Prospective evaluation of quality of life in children treated in UKALL 2003 for acute lymphoblastic leukaemia: A cohort study

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Health-related quality of life (HRQoL) from diagnosis until end of treatment for children with acute lymphoblastic leukaemia was investigated, examining effects of age, gender, risk-stratified treatment regimen, and therapy intensity (one vs. two ‘delayed intensifications’ [DIs]).


In a multi-centre prospective study, parents reported their child's generic and disease-specific HRQoL and their own care-giving burden at five time points. From 1,428 eligible patients, 874 parents completed questionnaires at least once during treatment.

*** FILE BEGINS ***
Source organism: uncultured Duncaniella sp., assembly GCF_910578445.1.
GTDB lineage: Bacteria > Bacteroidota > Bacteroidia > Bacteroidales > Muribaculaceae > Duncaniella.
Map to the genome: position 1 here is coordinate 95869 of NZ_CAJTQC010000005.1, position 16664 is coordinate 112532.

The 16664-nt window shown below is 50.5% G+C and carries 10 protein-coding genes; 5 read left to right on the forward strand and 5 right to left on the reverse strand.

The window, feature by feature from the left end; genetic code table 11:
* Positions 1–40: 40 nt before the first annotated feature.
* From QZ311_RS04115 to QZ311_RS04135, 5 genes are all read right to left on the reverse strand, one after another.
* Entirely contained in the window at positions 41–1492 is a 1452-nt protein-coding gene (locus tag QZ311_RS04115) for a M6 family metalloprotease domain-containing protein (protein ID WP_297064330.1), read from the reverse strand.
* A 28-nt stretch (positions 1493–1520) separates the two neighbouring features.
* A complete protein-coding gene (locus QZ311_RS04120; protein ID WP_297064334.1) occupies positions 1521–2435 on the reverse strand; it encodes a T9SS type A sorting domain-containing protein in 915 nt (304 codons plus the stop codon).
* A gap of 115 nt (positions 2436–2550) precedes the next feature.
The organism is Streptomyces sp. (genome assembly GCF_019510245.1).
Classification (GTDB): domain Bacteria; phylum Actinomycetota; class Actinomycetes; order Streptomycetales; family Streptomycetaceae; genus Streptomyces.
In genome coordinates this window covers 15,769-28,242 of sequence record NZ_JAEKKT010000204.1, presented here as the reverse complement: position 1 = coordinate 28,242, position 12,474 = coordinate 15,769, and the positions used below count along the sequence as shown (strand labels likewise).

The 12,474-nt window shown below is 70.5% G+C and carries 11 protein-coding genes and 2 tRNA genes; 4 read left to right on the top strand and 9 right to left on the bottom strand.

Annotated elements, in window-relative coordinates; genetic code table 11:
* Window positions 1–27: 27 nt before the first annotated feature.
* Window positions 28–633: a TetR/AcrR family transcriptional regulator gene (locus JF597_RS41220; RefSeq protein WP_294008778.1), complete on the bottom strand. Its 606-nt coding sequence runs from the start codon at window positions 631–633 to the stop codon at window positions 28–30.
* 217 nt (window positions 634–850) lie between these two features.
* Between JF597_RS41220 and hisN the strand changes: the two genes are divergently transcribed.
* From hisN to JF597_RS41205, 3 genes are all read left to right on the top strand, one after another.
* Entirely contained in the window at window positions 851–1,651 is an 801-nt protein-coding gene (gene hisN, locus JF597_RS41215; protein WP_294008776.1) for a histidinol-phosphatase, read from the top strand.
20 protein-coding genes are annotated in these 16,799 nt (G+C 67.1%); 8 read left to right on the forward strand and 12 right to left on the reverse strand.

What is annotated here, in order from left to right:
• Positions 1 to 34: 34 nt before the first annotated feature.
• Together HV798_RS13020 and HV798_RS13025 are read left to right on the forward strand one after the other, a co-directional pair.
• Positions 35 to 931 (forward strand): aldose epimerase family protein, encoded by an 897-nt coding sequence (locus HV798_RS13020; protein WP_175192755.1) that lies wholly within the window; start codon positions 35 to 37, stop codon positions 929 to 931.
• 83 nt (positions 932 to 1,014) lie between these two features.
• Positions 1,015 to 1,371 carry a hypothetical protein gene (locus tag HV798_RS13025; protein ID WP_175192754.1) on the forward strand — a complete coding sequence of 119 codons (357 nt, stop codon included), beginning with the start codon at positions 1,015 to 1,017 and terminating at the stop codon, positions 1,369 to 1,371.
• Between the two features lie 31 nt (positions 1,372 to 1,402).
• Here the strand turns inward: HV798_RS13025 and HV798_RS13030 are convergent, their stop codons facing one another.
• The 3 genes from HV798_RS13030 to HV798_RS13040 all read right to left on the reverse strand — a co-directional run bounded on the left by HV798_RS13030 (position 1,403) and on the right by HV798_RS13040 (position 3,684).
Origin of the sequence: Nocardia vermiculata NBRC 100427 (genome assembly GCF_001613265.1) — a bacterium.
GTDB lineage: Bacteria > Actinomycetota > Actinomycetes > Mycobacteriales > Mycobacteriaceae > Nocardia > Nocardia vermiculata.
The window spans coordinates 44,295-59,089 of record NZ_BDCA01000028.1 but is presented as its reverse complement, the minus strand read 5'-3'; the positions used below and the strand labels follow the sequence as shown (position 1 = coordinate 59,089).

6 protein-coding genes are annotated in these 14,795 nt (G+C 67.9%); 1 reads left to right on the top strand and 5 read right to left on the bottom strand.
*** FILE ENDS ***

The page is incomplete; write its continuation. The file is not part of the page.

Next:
At each time point, generic HRQoL was significantly lower than equivalent norm scores for healthy children. HRQoL decreased significantly at the start of treatment, before recovering gradually (but remained below pre-treatment levels). Parents reported that older children worried more about side effects and their appearance, but showed less procedural anxiety than younger children. Concern for appearance was greater among girls than boys. Compared to Regimen B (i.e. additional doxorubicin during induction and additional cyclophosphamide and cytarabine during consolidation chemotherapy), patients receiving Regimen A had fewer problems with pain and nausea. There were no statistically significant differences in HRQoL by number of DI blocks received.


HRQoL is compromised at all stages of treatment, and is partly dependent on age. The findings increase understanding of the impact of therapy on children's HRQoL and parental care-giving burden, and will contribute to the design of future trials.

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